Eagle Scout Chest

Last year, more than 8,100 children and their families walked through the doors of Family & Children’s Services for Child Abuse & Trauma Services (CATS). The program’s nationally-recognized team of professionals continues to offer hope and recovery to children and their families in a healing, child-friendly environment. Evidence-based treatment models are utilized that often involve a child’s family members, foster parents or other caregivers in the therapy process.

Christine Marsh, Senior Program Director, points out, “No child leaves Family & Children’s Services empty handed. Following each session, we have a treasure chest where the child may select a toy, book or puzzle – something age-appropriate – so when they leave, it’s on a positive note.”

It seems fitting that during April, a month recognized as Child Abuse Prevention Month, 17-year-old Boy Scout Dillon Fowkes selected CATS to be the recipient of his Eagle Scout project. “I wanted to reach more people in the community beyond my church and school. My mom, Sally Fowkes, who works with Family & Children’s Services, said my Eagle Scout project would really help people,” he said.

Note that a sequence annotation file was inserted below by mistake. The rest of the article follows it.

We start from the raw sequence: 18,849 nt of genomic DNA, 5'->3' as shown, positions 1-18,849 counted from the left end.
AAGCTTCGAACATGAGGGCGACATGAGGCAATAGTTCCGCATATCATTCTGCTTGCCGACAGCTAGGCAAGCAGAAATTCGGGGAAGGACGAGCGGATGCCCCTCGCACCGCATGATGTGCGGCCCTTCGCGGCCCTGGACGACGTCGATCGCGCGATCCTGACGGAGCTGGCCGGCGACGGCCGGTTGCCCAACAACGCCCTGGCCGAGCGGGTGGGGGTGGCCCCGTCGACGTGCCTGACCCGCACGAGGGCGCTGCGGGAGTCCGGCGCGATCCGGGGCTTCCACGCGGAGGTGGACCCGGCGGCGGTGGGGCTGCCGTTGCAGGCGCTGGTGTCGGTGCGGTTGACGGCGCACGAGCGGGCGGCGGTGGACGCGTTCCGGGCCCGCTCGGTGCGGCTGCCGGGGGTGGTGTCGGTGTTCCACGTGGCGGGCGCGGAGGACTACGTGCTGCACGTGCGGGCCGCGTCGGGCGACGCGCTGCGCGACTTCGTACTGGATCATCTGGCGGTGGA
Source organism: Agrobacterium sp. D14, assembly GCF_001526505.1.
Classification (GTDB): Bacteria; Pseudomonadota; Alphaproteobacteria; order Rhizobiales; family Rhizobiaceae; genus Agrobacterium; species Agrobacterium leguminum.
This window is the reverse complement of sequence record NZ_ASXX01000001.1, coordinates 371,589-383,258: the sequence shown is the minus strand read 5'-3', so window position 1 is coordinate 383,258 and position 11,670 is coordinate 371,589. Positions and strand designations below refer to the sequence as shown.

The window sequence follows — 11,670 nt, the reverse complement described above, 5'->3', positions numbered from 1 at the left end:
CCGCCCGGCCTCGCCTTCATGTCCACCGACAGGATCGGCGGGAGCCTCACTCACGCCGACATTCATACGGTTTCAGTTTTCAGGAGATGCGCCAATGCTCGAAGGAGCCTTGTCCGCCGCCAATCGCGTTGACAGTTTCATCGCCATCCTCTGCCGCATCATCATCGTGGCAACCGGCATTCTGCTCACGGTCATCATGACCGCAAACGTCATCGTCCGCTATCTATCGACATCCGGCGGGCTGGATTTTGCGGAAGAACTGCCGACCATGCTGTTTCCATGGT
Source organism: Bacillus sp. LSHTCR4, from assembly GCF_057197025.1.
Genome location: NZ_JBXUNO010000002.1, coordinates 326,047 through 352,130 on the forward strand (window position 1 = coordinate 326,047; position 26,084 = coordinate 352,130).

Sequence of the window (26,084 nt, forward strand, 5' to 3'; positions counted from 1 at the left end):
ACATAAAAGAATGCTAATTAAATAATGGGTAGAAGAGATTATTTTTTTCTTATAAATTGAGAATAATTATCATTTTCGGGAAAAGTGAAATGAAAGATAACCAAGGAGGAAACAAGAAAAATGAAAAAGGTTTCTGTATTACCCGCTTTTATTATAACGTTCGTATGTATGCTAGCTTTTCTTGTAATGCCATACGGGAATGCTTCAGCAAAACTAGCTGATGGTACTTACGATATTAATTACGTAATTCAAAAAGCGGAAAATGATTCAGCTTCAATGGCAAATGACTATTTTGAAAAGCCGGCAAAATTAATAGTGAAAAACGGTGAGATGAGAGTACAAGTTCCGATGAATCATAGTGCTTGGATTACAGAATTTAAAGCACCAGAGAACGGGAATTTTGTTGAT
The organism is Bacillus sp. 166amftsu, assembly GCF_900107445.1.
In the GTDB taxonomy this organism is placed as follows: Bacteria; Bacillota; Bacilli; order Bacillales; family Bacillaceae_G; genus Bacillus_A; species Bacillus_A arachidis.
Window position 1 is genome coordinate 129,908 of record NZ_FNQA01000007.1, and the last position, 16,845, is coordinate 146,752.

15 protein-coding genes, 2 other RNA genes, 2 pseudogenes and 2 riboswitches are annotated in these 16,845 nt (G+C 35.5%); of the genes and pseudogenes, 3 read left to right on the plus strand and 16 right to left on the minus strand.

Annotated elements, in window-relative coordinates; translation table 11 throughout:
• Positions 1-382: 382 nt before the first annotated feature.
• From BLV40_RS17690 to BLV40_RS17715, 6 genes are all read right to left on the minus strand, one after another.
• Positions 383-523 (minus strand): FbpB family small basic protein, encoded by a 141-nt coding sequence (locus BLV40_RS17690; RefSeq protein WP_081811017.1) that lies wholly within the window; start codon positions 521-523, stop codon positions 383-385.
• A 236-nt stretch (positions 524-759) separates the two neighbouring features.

After careful consideration and consultation with the F&CS staff, Dillon decided to build two new treasure chests for the agency. “I learned how Family & Children’s Services is taking in families who are having a hard time,” Dillon said. “If these treasure chests can make a difficult time a little easier, it’s worth it.”

Dillon’s project would not be a small undertaking. To earn Eagle Scout status he would lead and supervise a team of 15 Boy Scouts. More than 400 hours were spent constructing the treasure chests and the results were tremendous.  “I wanted to make a difference,” Dillon said as he delivered the two treasure chests alongside his mother. He also presented Family & Children’s Services with a $125 gift card to buy treasures for the children who receive therapy.

 The Bishop Kelly senior shared his desire to pursue a career in clinical psychology and work with children. “I’ve always loved helping others,” he admits. “I’m drawn to it.” A Boy Scout since first grade, Dillon said he wanted to make a difference and there is, no doubt, he did.

 “It may look like a treasure chest, but it is much, much more than that.” said Marsh. “It’s a treasure chest of hope.”

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